Managing access to Amazon Elastic Kubernetes Service clusters with X.509 certificates
Currently, customers are given two main options for end users to access Amazon Elastic Kubernetes Service (Amazon EKS) clusters when using utilities like
kubectl – AWS Identity and Access Management (AWS IAM), or OpenID Connect (OIDC). However, some customers leverage X.509 certificates to authenticate their end-users for access to Amazon EKS clusters, especially those migrating from self-managed Kubernetes where they can have more flexibility over the authentication and authorization configuration of the Kubernetes control plane.
Amazon EKS uses IAM to provide authentication to your Kubernetes cluster. Amazon EKS uses the
aws eks get-token command, available in version AWS CLI version 1.16.156 or later of the AWS Command Line Interface (AWS CLI) or the AWS IAM Authenticator for Kubernetes with
kubectl for cluster authentication.
With the release of IAM Roles Anywhere, customers now have a new option to bridge between the use of X.509 certificates and AWS IAM for controlling access to Amazon EKS clusters. This unlocks several use cases:
- Services and machines outside of AWS that cannot use capabilities, like IAM instance profiles, can authenticate by using the same.
- End-users can access clusters by authenticating with X.509.
These use cases can both be met without vending IAM user accounts or credentials for each user and machine that needs to access Amazon EKS.
In this post, we’ll walk through how to use X.509 certificates as the root of trust for obtaining temporary AWS credentials to access resources in the Amazon EKS Cluster.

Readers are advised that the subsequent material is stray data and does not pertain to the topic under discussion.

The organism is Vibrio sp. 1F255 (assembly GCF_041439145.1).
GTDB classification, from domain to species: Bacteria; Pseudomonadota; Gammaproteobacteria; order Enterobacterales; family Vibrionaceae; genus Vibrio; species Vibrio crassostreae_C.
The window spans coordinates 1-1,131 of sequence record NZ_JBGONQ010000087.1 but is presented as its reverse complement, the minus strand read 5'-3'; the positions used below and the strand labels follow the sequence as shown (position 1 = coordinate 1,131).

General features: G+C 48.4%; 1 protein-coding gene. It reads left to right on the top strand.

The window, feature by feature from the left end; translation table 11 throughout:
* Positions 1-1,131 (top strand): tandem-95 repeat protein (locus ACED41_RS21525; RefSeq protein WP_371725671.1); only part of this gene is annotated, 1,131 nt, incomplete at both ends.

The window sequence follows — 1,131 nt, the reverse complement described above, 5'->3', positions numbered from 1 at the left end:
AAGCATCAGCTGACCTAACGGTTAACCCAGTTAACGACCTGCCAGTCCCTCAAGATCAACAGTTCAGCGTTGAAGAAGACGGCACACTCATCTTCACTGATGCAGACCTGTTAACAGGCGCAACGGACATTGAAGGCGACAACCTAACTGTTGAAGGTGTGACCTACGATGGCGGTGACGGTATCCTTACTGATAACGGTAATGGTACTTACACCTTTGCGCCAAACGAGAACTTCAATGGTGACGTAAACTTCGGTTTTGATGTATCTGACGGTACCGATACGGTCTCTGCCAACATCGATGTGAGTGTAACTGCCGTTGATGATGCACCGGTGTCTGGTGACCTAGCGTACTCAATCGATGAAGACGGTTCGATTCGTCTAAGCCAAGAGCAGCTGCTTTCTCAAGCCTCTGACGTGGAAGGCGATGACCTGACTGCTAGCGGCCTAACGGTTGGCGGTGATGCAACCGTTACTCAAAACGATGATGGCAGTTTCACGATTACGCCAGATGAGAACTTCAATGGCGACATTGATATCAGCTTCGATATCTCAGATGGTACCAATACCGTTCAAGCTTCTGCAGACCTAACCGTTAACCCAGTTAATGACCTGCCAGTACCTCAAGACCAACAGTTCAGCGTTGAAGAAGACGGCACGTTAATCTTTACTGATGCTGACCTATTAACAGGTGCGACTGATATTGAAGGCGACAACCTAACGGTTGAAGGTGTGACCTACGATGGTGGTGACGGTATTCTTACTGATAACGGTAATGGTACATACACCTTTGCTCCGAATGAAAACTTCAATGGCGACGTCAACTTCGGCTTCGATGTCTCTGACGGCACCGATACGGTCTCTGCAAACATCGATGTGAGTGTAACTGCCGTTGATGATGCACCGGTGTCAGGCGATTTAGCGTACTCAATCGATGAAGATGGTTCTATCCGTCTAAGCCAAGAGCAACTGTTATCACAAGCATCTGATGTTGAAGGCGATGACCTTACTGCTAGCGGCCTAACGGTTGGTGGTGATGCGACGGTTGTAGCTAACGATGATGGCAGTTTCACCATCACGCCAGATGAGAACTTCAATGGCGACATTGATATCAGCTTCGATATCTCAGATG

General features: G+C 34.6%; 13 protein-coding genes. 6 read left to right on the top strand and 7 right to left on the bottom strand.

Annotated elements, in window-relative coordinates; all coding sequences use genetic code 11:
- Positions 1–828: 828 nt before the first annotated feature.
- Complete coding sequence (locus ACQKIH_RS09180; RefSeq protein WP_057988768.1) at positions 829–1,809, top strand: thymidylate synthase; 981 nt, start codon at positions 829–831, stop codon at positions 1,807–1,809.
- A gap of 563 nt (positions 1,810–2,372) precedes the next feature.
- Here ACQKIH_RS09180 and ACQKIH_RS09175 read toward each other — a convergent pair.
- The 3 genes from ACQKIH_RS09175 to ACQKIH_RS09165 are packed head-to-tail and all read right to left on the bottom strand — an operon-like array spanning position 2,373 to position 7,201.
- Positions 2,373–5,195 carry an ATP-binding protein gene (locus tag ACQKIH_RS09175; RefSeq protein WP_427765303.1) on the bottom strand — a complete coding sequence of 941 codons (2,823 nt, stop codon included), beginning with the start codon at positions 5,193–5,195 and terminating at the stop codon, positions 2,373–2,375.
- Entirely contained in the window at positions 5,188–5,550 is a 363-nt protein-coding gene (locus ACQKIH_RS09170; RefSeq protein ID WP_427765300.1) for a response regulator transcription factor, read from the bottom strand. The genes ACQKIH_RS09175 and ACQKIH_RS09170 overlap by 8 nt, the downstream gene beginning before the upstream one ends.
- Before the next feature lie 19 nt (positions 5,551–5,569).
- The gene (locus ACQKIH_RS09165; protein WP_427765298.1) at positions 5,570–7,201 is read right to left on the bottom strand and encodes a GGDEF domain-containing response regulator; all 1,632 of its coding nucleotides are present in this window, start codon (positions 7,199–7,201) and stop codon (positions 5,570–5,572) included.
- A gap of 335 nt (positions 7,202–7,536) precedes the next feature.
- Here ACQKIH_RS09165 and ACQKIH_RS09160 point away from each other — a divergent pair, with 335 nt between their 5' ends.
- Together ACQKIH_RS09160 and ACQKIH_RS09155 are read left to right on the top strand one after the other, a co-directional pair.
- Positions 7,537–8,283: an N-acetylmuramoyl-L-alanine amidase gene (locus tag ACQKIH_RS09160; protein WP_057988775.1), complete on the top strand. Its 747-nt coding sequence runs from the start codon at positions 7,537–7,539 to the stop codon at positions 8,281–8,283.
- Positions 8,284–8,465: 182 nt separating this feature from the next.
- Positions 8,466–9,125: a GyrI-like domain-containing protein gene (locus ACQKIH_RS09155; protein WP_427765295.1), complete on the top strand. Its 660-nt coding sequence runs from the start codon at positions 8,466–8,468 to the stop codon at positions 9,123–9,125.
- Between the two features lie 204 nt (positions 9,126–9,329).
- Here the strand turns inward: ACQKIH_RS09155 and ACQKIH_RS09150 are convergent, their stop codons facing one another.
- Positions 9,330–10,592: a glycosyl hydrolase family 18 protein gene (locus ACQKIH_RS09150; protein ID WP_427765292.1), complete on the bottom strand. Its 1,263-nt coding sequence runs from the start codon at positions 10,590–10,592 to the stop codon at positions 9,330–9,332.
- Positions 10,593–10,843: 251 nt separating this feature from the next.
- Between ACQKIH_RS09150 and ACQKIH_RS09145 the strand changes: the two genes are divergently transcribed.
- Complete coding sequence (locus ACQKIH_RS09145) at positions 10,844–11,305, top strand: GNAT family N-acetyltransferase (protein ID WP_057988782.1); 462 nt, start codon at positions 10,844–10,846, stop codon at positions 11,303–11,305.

(1) IAM Roles Anywhere relies on public key infrastructure (PKI) to establish trust between your AWS account and certificate authority (CA) that issues end entity certificate. A user wanting to access the cluster resources presents X.509 certificates to IAM Roles Anywhere. The certificates are issued by a CA that you register as a trust anchor (root of trust) in IAM Roles Anywhere. The CA can be part of your existing PKI system, or can be a CA that you created with AWS Certificate Manager Private Certificate Authority (ACM PCA).
(2) IAM Roles Anywhere trust model bridges between the IAM Role with the PKI that it already trusted as the trust anchor and the identities encoded in the end entity certificates. Upon a successful authentication, it calls AWS Security Token Service (STS) to fetch temporary credentials for the assumed role . Temporary credentials are presented back for authenticating with the Amazon EKS Cluster.
(3) Amazon EKS Cluster uses
aws-auth configmap to appropriately map an AWS IAM Role against a specific Kubernetes permission. The STS token that’s presented as a result of previous step can be used to access the Amazon EKS Cluster with the permissions as defined in the
Let’s now implement this solution step-by-step. The goal that we want to achieve is to use a X.509 certificate to get read-only access to Amazon EKS Cluster.
For this walkthrough, you need to have the following requirements in place:
- AWS CLI (version 1.6.3 or above), kubectl, eksctl, and openssl installed and configured.
- AWS Credentials Helper tool installed.
- To use this solution, following minimum access is required:
- Minimum IAM policies as described for using eksctl, as described in this document
High-level steps for implementing the solution are as follows:
- Create a Private Certificate Authority (PCA) with AWS certificate Manager. This step is typically executed by administrators.
- Generate an end user certificate singed with AWS PCA. This step is typically executed by end users trying to access the EKS Cluster using X.509 certificate.
- Create an IAM Role Anywhere with Trust Anchor as AWS PCA. This step is typically executed by administrators.
- Create Amazon EKS Cluster and mapping the IAM Role. This step is typically executed by administrators.
Step 1: Create a Private Certificate Authority (PCA) with AWS Certificate Manager
NOTE : The steps described below to create a PCA with AWS Certificate Manager are for illustration purposes only. We strongly recommend reviewing AWS Private CA user guide for planning, securing, administration and best practices guidance.
1. Switch to working directory, modify name of the
CommonName before running the following command to create the CA configuration file as
cat <<EoF> ./ca_config.json
"Organization": "Example Corp",